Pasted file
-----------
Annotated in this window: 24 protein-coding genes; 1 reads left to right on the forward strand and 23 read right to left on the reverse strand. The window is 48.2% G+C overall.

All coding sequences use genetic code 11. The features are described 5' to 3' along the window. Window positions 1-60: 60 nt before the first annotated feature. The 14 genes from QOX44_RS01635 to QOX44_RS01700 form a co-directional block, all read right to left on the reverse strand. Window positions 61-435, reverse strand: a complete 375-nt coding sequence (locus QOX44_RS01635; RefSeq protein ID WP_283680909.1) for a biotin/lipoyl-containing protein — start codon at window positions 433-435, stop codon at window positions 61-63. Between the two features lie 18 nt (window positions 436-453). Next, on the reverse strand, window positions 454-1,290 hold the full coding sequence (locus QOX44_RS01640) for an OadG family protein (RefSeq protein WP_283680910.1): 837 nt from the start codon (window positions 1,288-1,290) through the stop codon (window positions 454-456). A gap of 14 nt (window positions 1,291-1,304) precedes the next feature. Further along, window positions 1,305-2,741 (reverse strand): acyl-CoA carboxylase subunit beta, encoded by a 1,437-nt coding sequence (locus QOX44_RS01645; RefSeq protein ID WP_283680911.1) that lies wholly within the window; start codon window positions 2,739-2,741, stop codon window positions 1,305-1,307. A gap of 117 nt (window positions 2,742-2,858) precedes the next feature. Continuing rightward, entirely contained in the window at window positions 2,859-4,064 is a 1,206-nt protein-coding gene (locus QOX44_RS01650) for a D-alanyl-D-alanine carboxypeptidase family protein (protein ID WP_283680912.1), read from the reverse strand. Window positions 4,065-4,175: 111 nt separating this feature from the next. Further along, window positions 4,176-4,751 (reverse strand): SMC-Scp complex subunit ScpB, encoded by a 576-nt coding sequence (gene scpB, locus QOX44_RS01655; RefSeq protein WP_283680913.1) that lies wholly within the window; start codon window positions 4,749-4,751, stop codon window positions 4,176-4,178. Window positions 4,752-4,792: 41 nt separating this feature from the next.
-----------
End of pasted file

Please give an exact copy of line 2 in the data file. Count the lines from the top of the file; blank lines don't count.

All coding sequences use genetic code 11. The features are described 5' to 3' along the window. Window positions 1-60: 60 nt before the first annotated feature. The 14 genes from QOX44_RS01635 to QOX44_RS01700 form a co-directional block, all read right to left on the reverse strand. Window positions 61-435, reverse strand: a complete 375-nt coding sequence (locus QOX44_RS01635; RefSeq protein ID WP_283680909.1) for a biotin/lipoyl-containing protein — start codon at window positions 433-435, stop codon at window positions 61-63. Between the two features lie 18 nt (window positions 436-453). Next, on the reverse strand, window positions 454-1,290 hold the full coding sequence (locus QOX44_RS01640) for an OadG family protein (RefSeq protein WP_283680910.1): 837 nt from the start codon (window positions 1,288-1,290) through the stop codon (window positions 454-456). A gap of 14 nt (window positions 1,291-1,304) precedes the next feature. Further along, window positions 1,305-2,741 (reverse strand): acyl-CoA carboxylase subunit beta, encoded by a 1,437-nt coding sequence (locus QOX44_RS01645; RefSeq protein ID WP_283680911.1) that lies wholly within the window; start codon window positions 2,739-2,741, stop codon window positions 1,305-1,307. A gap of 117 nt (window positions 2,742-2,858) precedes the next feature. Continuing rightward, entirely contained in the window at window positions 2,859-4,064 is a 1,206-nt protein-coding gene (locus QOX44_RS01650) for a D-alanyl-D-alanine carboxypeptidase family protein (protein ID WP_283680912.1), read from the reverse strand. Window positions 4,065-4,175: 111 nt separating this feature from the next. Further along, window positions 4,176-4,751 (reverse strand): SMC-Scp complex subunit ScpB, encoded by a 576-nt coding sequence (gene scpB, locus QOX44_RS01655; RefSeq protein WP_283680913.1) that lies wholly within the window; start codon window positions 4,749-4,751, stop codon window positions 4,176-4,178. Window positions 4,752-4,792: 41 nt separating this feature from the next.